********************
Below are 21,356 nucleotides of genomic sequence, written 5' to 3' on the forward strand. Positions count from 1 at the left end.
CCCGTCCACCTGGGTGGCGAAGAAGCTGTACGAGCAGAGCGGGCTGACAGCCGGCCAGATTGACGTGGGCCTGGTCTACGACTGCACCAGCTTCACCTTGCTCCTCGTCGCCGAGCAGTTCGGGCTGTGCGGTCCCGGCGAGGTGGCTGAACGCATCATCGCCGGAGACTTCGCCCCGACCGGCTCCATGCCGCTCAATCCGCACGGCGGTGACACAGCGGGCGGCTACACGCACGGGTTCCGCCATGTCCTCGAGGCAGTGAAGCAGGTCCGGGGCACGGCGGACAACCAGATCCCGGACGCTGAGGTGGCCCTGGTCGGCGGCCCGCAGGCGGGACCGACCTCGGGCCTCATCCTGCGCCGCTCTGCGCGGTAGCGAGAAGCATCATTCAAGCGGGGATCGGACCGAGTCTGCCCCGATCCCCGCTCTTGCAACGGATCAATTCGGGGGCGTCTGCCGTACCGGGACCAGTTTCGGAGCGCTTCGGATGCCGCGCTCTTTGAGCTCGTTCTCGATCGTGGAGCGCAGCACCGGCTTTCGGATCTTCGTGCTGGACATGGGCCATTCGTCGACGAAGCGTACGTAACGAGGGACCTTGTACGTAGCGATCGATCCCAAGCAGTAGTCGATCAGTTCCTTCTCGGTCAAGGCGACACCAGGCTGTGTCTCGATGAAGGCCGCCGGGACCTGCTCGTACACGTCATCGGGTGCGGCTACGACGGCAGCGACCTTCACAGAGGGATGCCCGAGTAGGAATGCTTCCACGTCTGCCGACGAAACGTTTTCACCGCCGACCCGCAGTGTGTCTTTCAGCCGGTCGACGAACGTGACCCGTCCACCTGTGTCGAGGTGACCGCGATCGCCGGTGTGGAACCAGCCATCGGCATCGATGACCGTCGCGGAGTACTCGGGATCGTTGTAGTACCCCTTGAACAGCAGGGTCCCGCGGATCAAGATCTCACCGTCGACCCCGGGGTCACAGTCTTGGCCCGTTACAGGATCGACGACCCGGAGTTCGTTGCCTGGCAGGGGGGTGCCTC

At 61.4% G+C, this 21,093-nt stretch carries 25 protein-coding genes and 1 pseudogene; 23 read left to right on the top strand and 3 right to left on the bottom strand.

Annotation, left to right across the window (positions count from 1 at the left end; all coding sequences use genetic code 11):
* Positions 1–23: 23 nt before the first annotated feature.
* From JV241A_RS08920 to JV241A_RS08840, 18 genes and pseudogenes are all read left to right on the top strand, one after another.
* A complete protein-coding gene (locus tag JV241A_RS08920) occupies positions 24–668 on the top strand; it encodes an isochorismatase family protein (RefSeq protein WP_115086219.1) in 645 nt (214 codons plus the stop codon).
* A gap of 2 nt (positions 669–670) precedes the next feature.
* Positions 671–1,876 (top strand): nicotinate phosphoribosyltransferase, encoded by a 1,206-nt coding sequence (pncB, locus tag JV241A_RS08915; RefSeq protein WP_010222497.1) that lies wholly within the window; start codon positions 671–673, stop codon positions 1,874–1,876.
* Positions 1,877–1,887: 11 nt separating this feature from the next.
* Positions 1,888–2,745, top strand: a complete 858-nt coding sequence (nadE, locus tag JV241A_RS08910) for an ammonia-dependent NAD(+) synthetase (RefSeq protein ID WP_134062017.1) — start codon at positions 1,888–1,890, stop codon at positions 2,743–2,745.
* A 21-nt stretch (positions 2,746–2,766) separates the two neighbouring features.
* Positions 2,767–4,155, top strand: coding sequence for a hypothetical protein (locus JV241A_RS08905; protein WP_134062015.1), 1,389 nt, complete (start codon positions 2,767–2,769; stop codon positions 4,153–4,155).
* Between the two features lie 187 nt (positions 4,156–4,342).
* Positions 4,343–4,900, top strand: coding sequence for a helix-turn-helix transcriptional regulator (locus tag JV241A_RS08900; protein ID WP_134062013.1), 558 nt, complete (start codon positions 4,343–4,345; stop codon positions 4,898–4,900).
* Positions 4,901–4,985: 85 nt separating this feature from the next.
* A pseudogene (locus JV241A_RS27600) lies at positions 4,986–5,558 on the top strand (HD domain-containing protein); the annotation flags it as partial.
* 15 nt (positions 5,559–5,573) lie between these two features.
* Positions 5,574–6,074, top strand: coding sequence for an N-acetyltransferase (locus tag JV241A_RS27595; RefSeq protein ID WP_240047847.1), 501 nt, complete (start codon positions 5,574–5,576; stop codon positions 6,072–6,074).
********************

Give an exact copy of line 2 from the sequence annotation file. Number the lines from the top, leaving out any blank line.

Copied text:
CCCGTCCACCTGGGTGGCGAAGAAGCTGTACGAGCAGAGCGGGCTGACAGCCGGCCAGATTGACGTGGGCCTGGTCTACGACTGCACCAGCTTCACCTTGCTCCTCGTCGCCGAGCAGTTCGGGCTGTGCGGTCCCGGCGAGGTGGCTGAACGCATCATCGCCGGAGACTTCGCCCCGACCGGCTCCATGCCGCTCAATCCGCACGGCGGTGACACAGCGGGCGGCTACACGCACGGGTTCCGCCATGTCCTCGAGGCAGTGAAGCAGGTCCGGGGCACGGCGGACAACCAGATCCCGGACGCTGAGGTGGCCCTGGTCGGCGGCCCGCAGGCGGGACCGACCTCGGGCCTCATCCTGCGCCGCTCTGCGCGGTAGCGAGAAGCATCATTCAAGCGGGGATCGGACCGAGTCTGCCCCGATCCCCGCTCTTGCAACGGATCAATTCGGGGGCGTCTGCCGTACCGGGACCAGTTTCGGAGCGCTTCGGATGCCGCGCTCTTTGAGCTCGTTCTCGATCGTGGAGCGCAGCACCGGCTTTCGGATCTTCGTGCTGGACATGGGCCATTCGTCGACGAAGCGTACGTAACGAGGGACCTTGTACGTAGCGATCGATCCCAAGCAGTAGTCGATCAGTTCCTTCTCGGTCAAGGCGACACCAGGCTGTGTCTCGATGAAGGCCGCCGGGACCTGCTCGTACACGTCATCGGGTGCGGCTACGACGGCAGCGACCTTCACAGAGGGATGCCCGAGTAGGAATGCTTCCACGTCTGCCGACGAAACGTTTTCACCGCCGACCCGCAGTGTGTCTTTCAGCCGGTCGACGAACGTGACCCGTCCACCTGTGTCGAGGTGACCGCGATCGCCGGTGTGGAACCAGCCATCGGCATCGATGACCGTCGCGGAGTACTCGGGATCGTTGTAGTACCCCTTGAACAGCAGGGTCCCGCGGATCAAGATCTCACCGTCGACCCCGGGGTCACAGTCTTGGCCCGTTACAGGATCGACGACCCGGAGTTCGTTGCCTGGCAGGGGGGTGCCTC